“Conditioning” for baseball position players

Posted: August 19, 2012 in Baseball

When most of us hear the word “conditioning”, we  think of either long distance running or repeated sprints with extremely short rest breaks. After all, if you aren’t gasping for air then what’s the point in doing it, right? In some sports this might be the proper conditioning. In a basketball game, for instance, there will be circumstances where there are 3 or 4 fast-breaks in row. Repeated sprints are very sports specific and necessary. It is common for you to sprint, stop, and have to sprint again with little to no rest.

How many times does this happen in a baseball game? If you want to play devil’s advocate you could say in a run down (or pickle) which would be accurate. The natural response here is how many run downs happen in a season and the answer is very few. So why train an athlete for something that might happen twice in a season?

Baseball is all about being explosive, followed by a rest period. Would’t it make the most sense to train like this then?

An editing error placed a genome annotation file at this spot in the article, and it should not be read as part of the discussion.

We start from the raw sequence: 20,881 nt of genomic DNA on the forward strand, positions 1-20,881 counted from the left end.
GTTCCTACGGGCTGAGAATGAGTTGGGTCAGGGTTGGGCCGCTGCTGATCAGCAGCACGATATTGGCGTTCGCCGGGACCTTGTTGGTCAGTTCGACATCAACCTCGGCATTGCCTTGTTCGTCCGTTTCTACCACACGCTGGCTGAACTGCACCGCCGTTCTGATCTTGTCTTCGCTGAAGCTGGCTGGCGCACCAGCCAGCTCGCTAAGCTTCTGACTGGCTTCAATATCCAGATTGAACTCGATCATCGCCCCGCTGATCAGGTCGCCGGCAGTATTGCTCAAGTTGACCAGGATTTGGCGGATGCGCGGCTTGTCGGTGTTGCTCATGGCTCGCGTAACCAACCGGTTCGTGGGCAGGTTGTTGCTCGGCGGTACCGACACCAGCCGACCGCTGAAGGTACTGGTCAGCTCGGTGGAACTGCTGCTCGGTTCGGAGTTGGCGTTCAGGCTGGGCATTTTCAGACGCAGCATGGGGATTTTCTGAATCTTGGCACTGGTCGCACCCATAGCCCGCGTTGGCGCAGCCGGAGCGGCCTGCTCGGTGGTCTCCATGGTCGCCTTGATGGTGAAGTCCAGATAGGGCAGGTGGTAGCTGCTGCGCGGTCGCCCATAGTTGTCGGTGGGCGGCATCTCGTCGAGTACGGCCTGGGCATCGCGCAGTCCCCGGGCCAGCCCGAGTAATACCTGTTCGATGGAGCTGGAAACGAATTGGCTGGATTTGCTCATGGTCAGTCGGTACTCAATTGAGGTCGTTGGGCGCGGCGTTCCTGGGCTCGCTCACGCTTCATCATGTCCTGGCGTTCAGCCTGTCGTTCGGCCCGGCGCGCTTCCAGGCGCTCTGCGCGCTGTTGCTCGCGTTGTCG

Try to get the old school definition of conditioning out of your head and replace it with the idea of being conditioned within the energy system (ATP-PC, Glycolytic, Aerobic) used primarily in the sport. For baseball, it would be the ATP-PC system which is used for short burst of energy of up to 10-15 seconds.

For a professional baseball game, the average time between pitches is 20 seconds. That means that after a sprint, swing, or pitch, the athlete will have at least 20 seconds of rest before another explosive movement occurs. And yet these athletes are “conditioned” by running 30 yards at maybe 75% of their max speed, line back up, and repeat.

I would go as far as to say that conditioning for position players isn’t an effective use of time. I would much rather spend the time working on sprint technique, crossover starts, and agility (this is assuming the athlete is in good general physical shape and not a total slob).

In a team setting it is much harder to work on an individual’s sprinting technique and conditioning (new definition) might be the best alternative. By implementing a work to rest ratio of 1:3 or 1:4, the athlete should be able to come close to full recovery. This will allow every sprint to be close to 100% of their top speed as opposed to just running not to pass out.

Train fast to be fast. Train slow if you want to be slow. Give your “conditioning” program some thought before implementing it instead of just regurgitating the same drills your coach put you through.

The distance aspect and pitchers conditioning will be addressed in the next post.

What kind of drills or conditioning principles do you like when working with baseball position players?





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